Title: Association of Metformin Initiation and Risk of Asthma Exacerbation. A Claims-based Cohort Study.
Authors: Wu, Tianshi David; Keet, Corinne A; Fawzy, Ashraf; Segal, Jodi B; Brigham, Emily P; McCormack, Meredith C
Published In Ann Am Thorac Soc, (2019 12)
Abstract: Rationale: Diabetes and metabolic syndrome have been associated with worsened asthma control. Metformin improves insulin resistance and metabolic function. Experimental studies suggest that metformin may improve pathologic features of asthma, but evidence of clinical benefit is limited.Objectives: To determine if treatment with metformin in a cohort of individuals with asthma and diabetes is associated with lower risk of asthma exacerbation.Methods: A 6-year retrospective cohort of individuals over age 18 with asthma and diabetes was assembled from a national administrative claims database. New users of metformin were matched to nonusers by propensity score on the basis of demographic, comorbidity, and medication-use characteristics. An exacerbation was defined as an asthma-related hospitalization, emergency department visit, or filling of a systemic corticosteroid prescription within 14 days of an asthma-related ambulatory visit. Cox proportional hazards estimated the change in hazard of asthma exacerbation associated with metformin initiation.Results: In a cohort of 23,920 individuals with asthma and diabetes, metformin initiation was associated with lower hazard of asthma exacerbation (hazard ratio [HR], 0.92; 95% confidence interval [CI], 0.86-0.98), driven by lower hazards of asthma-related emergency department visits (HR, 0.81; 95% CI, 0.74-0.88) and hospitalization (HR, 0.67; 95% CI, 0.50-0.91), without differences in corticosteroid use (HR, 0.96; 95% CI, 0.86-1.03).Conclusions: In an administrative cohort of individuals with asthma and diabetes, metformin initiation was associated with a lower hazard of asthma-related emergency department visits and hospitalizations. These findings suggest a possible benefit of metformin in more severe asthma exacerbations. Investigation within cohorts with more detailed participant characterization is necessary.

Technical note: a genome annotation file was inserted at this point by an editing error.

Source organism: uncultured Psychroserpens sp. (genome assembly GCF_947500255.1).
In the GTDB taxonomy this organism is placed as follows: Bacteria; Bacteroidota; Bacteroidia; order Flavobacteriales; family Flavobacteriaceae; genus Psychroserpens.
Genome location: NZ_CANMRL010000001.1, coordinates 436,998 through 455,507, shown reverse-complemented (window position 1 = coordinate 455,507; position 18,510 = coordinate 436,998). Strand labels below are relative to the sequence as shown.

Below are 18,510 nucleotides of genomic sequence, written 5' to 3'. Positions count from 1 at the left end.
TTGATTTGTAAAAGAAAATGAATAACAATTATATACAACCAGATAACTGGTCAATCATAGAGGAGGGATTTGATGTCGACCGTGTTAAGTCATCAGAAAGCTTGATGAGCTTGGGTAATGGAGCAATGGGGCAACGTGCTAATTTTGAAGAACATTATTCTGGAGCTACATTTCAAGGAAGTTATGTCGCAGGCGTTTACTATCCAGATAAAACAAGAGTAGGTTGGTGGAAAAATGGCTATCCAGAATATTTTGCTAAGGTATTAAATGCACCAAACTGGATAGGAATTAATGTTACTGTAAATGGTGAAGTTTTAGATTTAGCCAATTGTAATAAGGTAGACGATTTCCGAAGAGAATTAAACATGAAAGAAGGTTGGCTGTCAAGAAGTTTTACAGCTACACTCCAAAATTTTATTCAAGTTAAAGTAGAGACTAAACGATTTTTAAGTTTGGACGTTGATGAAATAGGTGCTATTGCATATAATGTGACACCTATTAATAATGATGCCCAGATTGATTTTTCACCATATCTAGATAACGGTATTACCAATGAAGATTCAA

PubMed ID: 31415212
MeSH Terms: No MeSH terms associated with this publication